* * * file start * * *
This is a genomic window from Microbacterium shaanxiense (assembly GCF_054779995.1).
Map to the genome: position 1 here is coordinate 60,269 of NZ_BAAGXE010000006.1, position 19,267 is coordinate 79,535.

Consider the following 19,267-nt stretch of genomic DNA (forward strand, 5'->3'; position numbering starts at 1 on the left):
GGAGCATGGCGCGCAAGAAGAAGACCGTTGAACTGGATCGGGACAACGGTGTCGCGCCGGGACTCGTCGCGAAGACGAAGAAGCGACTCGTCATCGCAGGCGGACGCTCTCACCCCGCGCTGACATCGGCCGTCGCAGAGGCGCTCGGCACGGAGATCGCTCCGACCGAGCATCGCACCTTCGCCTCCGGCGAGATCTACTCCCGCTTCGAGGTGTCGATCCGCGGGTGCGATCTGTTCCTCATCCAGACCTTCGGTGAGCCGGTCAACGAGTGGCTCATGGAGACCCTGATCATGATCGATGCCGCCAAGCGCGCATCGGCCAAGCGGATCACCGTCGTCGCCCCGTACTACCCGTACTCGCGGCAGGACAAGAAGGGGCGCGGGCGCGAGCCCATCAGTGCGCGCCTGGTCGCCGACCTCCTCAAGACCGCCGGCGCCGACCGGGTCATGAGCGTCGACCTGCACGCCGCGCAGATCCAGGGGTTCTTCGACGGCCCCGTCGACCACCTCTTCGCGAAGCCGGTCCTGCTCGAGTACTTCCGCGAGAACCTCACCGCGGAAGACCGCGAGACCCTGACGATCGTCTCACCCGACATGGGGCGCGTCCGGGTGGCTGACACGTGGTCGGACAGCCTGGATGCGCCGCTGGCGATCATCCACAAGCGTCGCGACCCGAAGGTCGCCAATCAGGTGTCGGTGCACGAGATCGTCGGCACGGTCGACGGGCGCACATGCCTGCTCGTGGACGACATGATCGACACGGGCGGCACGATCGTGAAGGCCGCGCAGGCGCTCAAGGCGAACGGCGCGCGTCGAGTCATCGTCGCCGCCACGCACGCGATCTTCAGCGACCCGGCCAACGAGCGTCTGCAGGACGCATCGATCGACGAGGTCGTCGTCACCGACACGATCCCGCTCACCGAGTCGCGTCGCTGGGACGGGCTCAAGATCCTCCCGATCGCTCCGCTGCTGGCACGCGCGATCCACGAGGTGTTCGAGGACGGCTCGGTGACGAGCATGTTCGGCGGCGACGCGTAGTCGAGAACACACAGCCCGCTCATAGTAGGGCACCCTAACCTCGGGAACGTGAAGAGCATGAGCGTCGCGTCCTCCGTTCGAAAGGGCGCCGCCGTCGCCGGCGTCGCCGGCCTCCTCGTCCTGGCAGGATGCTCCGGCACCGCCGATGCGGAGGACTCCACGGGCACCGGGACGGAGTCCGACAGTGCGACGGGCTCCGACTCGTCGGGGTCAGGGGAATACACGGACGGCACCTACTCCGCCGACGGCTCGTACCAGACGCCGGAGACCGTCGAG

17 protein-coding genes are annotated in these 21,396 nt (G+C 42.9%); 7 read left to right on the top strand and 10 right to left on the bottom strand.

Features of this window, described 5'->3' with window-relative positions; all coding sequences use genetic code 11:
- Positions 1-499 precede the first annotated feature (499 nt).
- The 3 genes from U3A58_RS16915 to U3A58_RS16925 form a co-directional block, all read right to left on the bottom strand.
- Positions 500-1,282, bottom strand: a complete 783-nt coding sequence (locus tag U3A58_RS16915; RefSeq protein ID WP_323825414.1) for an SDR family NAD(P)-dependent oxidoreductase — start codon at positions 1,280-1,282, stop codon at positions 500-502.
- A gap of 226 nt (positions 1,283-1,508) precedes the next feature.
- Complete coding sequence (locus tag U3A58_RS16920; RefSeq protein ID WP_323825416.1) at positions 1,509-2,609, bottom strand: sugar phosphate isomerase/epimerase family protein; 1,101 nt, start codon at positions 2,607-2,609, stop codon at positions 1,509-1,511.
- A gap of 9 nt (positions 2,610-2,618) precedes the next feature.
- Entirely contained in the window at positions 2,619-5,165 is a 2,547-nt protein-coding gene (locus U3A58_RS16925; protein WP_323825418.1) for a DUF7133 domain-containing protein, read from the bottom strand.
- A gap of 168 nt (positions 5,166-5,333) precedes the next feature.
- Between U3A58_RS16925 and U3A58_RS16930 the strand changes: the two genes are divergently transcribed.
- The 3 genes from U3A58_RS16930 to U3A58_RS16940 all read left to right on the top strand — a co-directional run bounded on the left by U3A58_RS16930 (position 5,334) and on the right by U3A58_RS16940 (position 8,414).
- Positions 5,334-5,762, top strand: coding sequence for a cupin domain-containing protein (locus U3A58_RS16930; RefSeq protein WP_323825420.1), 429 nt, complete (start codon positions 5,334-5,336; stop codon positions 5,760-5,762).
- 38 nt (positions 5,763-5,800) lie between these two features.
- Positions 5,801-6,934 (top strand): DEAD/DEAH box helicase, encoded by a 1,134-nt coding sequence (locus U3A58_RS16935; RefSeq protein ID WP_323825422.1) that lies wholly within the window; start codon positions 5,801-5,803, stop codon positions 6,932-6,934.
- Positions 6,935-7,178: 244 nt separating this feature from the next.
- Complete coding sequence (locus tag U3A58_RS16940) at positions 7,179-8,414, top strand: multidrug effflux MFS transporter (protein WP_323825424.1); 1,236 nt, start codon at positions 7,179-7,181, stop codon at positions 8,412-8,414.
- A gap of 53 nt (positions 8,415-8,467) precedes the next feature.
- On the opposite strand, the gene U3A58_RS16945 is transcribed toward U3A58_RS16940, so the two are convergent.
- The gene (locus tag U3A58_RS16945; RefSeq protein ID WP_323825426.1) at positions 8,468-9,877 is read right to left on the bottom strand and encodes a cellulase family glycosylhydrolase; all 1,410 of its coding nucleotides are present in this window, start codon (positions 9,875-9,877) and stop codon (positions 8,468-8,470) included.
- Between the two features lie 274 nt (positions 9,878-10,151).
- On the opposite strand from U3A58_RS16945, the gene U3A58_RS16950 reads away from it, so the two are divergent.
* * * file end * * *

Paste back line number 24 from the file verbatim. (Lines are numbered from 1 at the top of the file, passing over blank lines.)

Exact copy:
- The gene (locus tag U3A58_RS16945; RefSeq protein ID WP_323825426.1) at positions 8,468-9,877 is read right to left on the bottom strand and encodes a cellulase family glycosylhydrolase; all 1,410 of its coding nucleotides are present in this window, start codon (positions 9,875-9,877) and stop codon (positions 8,468-8,470) included.